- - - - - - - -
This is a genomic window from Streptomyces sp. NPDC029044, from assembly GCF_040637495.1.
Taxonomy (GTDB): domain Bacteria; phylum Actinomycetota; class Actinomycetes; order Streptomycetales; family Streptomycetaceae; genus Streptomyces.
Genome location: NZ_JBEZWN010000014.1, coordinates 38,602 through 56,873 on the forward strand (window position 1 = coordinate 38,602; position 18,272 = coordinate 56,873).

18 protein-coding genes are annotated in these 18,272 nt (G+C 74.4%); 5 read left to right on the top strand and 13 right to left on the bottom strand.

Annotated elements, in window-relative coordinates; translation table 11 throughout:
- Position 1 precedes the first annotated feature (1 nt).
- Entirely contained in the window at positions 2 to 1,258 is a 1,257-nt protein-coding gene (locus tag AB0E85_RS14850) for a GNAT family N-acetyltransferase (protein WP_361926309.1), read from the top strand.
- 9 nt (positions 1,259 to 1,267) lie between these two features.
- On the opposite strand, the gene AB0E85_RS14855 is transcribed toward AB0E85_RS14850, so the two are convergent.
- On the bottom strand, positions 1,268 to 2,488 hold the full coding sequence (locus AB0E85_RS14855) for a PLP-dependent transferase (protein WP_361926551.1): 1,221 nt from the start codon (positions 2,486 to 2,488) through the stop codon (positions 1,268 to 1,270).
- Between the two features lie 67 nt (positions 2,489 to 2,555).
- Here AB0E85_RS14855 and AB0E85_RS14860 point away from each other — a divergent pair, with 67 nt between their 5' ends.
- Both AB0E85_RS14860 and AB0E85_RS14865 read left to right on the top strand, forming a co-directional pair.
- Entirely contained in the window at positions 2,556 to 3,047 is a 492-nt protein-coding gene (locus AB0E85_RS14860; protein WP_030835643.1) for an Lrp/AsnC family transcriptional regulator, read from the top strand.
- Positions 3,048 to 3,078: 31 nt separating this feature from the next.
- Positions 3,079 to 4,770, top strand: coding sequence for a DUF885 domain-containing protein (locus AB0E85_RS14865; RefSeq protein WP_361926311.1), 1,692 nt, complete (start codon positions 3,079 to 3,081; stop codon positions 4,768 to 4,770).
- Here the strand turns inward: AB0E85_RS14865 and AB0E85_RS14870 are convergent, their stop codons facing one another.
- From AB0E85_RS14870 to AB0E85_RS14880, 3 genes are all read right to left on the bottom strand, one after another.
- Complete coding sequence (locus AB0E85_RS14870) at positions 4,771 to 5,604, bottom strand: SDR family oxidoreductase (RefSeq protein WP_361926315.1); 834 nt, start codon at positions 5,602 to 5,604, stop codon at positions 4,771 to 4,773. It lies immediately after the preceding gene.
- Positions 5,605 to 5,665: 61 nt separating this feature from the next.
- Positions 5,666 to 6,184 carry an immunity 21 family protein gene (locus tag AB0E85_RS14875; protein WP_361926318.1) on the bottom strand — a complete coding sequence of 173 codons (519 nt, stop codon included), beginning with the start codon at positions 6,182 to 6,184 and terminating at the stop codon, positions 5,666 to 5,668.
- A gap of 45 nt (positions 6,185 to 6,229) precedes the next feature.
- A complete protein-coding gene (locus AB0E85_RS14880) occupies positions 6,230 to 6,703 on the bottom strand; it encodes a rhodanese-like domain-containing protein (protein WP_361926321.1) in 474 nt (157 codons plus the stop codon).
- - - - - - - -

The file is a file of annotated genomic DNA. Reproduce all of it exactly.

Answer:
This is a genomic window from Streptomyces sp. NPDC029044, from assembly GCF_040637495.1.
Taxonomy (GTDB): domain Bacteria; phylum Actinomycetota; class Actinomycetes; order Streptomycetales; family Streptomycetaceae; genus Streptomyces.
Genome location: NZ_JBEZWN010000014.1, coordinates 38,602 through 56,873 on the forward strand (window position 1 = coordinate 38,602; position 18,272 = coordinate 56,873).

18 protein-coding genes are annotated in these 18,272 nt (G+C 74.4%); 5 read left to right on the top strand and 13 right to left on the bottom strand.

Annotated elements, in window-relative coordinates; translation table 11 throughout:
- Position 1 precedes the first annotated feature (1 nt).
- Entirely contained in the window at positions 2 to 1,258 is a 1,257-nt protein-coding gene (locus tag AB0E85_RS14850) for a GNAT family N-acetyltransferase (protein WP_361926309.1), read from the top strand.
- 9 nt (positions 1,259 to 1,267) lie between these two features.
- On the opposite strand, the gene AB0E85_RS14855 is transcribed toward AB0E85_RS14850, so the two are convergent.
- On the bottom strand, positions 1,268 to 2,488 hold the full coding sequence (locus AB0E85_RS14855) for a PLP-dependent transferase (protein WP_361926551.1): 1,221 nt from the start codon (positions 2,486 to 2,488) through the stop codon (positions 1,268 to 1,270).
- Between the two features lie 67 nt (positions 2,489 to 2,555).
- Here AB0E85_RS14855 and AB0E85_RS14860 point away from each other — a divergent pair, with 67 nt between their 5' ends.
- Both AB0E85_RS14860 and AB0E85_RS14865 read left to right on the top strand, forming a co-directional pair.
- Entirely contained in the window at positions 2,556 to 3,047 is a 492-nt protein-coding gene (locus AB0E85_RS14860; protein WP_030835643.1) for an Lrp/AsnC family transcriptional regulator, read from the top strand.
- Positions 3,048 to 3,078: 31 nt separating this feature from the next.
- Positions 3,079 to 4,770, top strand: coding sequence for a DUF885 domain-containing protein (locus AB0E85_RS14865; RefSeq protein WP_361926311.1), 1,692 nt, complete (start codon positions 3,079 to 3,081; stop codon positions 4,768 to 4,770).
- Here the strand turns inward: AB0E85_RS14865 and AB0E85_RS14870 are convergent, their stop codons facing one another.
- From AB0E85_RS14870 to AB0E85_RS14880, 3 genes are all read right to left on the bottom strand, one after another.
- Complete coding sequence (locus AB0E85_RS14870) at positions 4,771 to 5,604, bottom strand: SDR family oxidoreductase (RefSeq protein WP_361926315.1); 834 nt, start codon at positions 5,602 to 5,604, stop codon at positions 4,771 to 4,773. It lies immediately after the preceding gene.
- Positions 5,605 to 5,665: 61 nt separating this feature from the next.
- Positions 5,666 to 6,184 carry an immunity 21 family protein gene (locus tag AB0E85_RS14875; protein WP_361926318.1) on the bottom strand — a complete coding sequence of 173 codons (519 nt, stop codon included), beginning with the start codon at positions 6,182 to 6,184 and terminating at the stop codon, positions 5,666 to 5,668.
- A gap of 45 nt (positions 6,185 to 6,229) precedes the next feature.
- A complete protein-coding gene (locus AB0E85_RS14880) occupies positions 6,230 to 6,703 on the bottom strand; it encodes a rhodanese-like domain-containing protein (protein WP_361926321.1) in 474 nt (157 codons plus the stop codon).